It’s been almost four years since I first set up my Twitter account. I joined in August 2007 as part of a story I was writing about the implications Twitter could have for journalism.
“I never thought I’d be a Twitterer who twittered tweets” was my lead. (Clearly, the word “tweeted” wasn’t yet part of my vocabulary.)
After I wrote the story, many journalists told me Twitter was just a passing phase, and that it didn’t hold any promise for journalists.
A lot has changed since then.
Twitter is now my primary source of news, as it is for many journalists. But it’s also been an important tool that’s helped me strengthen my writing skills.
Twitter teaches me to write succinctly.
As a writer, I’ve always had a tendency to be wordy. I was the student who wrote longer essays than I needed to, and the newsroom intern who had to be reminded to stick to her word count.
Twitter forced me to change.
The social networking site taught me that in writing, every word counts (literally). By limiting myself to 140 characters, I have to be strategic about how many words I use and how I use them. Training myself to write succinctly on Twitter has made me more aware of extra words in my stories.
I’ve cut down on the clutter, but still tend to be wordy when I’m unsure of what I want to say, or when I’m tired and preoccupied. I recently started a new experiment to help with this. As time allows, I read through my stories before submitting them and read every sentence as if it were a tweet. How would I write this sentence if I were tweeting it? Are there words I could cut that would save space but not change the meaning of what I’m saying? If so, I start trimming.
Twitter gives me confidence as a writer.
When I interviewed author William Zinsser last year, he said a lack of confidence is one of the biggest obstacles to good writing. Confidence, Zinsser said, comes from trusting your instincts as a writer and learning to advocate for the stories you want to write.
I believe confidence also comes from tweeting.
Prior to joining Twitter, it was difficult for me to gauge the impact of my work. I’d finish a story, it would get published online, and then maybe it would get a comment or two. I didn’t have a sense of who was reading it, or how they were reacting to it.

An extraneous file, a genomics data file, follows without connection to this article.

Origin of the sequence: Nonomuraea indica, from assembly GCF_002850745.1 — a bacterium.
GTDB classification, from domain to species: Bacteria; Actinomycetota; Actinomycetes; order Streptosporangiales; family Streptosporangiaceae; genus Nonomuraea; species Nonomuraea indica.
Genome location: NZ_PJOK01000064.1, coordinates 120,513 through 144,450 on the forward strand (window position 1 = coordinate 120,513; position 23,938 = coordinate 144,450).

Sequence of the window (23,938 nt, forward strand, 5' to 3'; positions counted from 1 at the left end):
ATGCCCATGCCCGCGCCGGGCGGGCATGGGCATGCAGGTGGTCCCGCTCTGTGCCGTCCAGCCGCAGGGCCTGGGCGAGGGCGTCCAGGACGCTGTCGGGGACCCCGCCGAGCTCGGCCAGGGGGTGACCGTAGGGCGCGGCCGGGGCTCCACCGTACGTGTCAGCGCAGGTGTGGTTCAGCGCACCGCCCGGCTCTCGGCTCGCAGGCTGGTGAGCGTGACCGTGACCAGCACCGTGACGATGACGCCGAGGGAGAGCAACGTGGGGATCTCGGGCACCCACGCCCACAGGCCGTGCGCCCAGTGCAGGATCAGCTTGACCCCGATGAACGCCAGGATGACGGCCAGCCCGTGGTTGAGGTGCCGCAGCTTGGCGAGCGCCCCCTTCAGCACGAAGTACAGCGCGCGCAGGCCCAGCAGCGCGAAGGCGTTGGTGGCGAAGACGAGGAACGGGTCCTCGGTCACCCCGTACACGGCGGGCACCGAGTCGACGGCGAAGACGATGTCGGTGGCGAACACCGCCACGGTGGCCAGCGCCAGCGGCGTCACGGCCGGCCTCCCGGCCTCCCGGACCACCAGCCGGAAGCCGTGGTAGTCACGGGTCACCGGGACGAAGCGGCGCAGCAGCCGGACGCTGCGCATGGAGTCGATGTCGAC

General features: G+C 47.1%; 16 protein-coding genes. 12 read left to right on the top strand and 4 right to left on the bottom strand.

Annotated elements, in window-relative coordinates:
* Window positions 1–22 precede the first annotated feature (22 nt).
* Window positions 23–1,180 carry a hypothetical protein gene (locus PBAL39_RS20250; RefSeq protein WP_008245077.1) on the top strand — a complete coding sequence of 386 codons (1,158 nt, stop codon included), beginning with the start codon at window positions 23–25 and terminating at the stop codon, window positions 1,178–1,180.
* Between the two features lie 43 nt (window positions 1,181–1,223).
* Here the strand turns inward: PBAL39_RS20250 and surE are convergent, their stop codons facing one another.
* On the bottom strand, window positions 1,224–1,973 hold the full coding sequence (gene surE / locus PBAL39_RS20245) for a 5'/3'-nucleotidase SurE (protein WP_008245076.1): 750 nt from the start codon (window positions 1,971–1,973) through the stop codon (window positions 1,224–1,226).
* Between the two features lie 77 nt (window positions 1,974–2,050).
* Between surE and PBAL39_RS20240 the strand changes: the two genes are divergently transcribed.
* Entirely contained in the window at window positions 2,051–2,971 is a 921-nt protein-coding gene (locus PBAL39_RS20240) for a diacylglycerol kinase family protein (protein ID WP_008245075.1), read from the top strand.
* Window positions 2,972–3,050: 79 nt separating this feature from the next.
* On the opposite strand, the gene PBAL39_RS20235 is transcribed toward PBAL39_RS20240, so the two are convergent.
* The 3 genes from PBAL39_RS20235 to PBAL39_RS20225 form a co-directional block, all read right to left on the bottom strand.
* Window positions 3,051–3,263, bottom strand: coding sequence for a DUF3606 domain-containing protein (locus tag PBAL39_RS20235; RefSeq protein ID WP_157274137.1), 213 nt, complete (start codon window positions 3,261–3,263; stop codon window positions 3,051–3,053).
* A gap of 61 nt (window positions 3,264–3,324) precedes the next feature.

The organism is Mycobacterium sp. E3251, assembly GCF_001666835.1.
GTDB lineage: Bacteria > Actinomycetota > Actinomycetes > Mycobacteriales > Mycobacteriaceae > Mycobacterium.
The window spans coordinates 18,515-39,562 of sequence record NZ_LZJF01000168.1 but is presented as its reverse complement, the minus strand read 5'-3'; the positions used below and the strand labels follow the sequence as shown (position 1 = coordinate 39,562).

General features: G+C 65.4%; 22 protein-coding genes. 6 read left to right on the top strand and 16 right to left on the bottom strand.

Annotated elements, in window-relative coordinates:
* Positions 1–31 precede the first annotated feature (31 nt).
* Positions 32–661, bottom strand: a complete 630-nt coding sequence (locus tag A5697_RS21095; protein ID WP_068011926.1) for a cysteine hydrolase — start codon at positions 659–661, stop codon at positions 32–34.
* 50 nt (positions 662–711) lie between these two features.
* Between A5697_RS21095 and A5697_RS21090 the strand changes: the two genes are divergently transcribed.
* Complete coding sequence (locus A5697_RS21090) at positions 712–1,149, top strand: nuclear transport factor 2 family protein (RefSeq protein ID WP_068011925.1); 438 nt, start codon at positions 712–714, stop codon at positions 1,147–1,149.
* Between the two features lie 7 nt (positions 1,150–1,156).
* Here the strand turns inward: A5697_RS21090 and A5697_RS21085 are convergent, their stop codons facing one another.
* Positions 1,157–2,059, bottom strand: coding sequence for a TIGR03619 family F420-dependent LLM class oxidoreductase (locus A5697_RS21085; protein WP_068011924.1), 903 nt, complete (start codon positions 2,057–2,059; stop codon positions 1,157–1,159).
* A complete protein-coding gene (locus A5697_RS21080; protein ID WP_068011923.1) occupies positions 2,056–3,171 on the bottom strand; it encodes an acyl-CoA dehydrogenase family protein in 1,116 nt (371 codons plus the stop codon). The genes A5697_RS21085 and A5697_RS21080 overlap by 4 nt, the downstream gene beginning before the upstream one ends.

Now, I see people responding to my stories on Twitter and retweeting links to them. Every time someone retweets my stories, I feel validated as a writer. Twitter helps show us that our work matters, at least to the people who retweet it.
Twitter offers me a sense of what my audience wants.
I first joined Twitter as an experiment — to see which news organizations were on it, how they were using it, and how Poynter might benefit from it. I started following the few journalists who were on it at the time and now follow about 1,100 people, most of whom are in the media.
As a media reporter, I use Twitter to see what other journalists are covering, and what they’re saying about the news of the day. What unanswered questions do they have about the event? What resources might they need to continue covering and advancing this story?
By perusing tweets and keeping these questions in mind, I’m able to get a better sense of what my audience wants. This in turn informs my reporting and makes it easier to come up with related story ideas.
Twitter shows me the value of capturing reaction.
I love how Twitter becomes a stream of reactions when news breaks.
After the Associated Press changed its style from “Web site” to “website,” I was struck by journalists’ reactions on Twitter. I can’t recall ever seeing so many capital letters and exclamation points in journalists’ tweets before. Clearly, this was a big deal.
The tweets prompted me to write about the style change and capture people’s reactions in my lead.
I wanted to show that, for people who care about language and style, this news mattered.
Twitter makes me feel like I’m part of a community of writers.
I’ve never met the majority of writers I follow on Twitter, and yet I still feel connected to them. I regularly see their tweets, and sometimes I send them a reply or direct message.
I offer feedback on their work, and I share my own ideas and stories with them. Having these conversations with other writers makes me feel as though I’m part of a community that cares about the written word. And it gives me a chance to strengthen my voice as a writer by contributing to the discussion.
Poynter’s Roy Peter Clark has often said that to be a better writer, you have to read, write and talk about reading and writing. Twitter is one of the best places to have this conversation.
Twitter reminded me that, sometimes, it’s OK to be funny and sarcastic when writing.
It can be tough to incorporate humor into writing without sounding insensitive or too over-the-top. Because humor is so subjective, a lot of writers avoid it for fear of making light of a serious subject or having their jokes fall flat.
On Twitter, the tone is more conversational and you can have more fun with writing. While I don’t usually write humorous or sarcastic tweets, I’m inspired by other journalists who do. Gene Weingarten, Jennifer Weiner, Frank Bruni, Katie Rosman and Rachel Sklar all strike a good balance between being witty, fun, humorous and serious on Twitter.
There’s Weiner’s recent tweet about old guys in Speedos sweating during yoga. Weingarten’s snide remark about people’s ignorance of the English language. And we can’t forget Frank Bruni’s tweet about how the heat made him feel like rigatoni — “rather gigatoni — left to boil too long.”
After writing my first draft of this story, I went through it and removed all the words I didn’t need. Every sentence in this story — except for one excerpt — is now 140 characters or fewer.
Whether we’re talking about a 700-word column or a 3,500-word narrative, there’s value in paying attention to the words we use and the way we use them. Twitter helps us do that.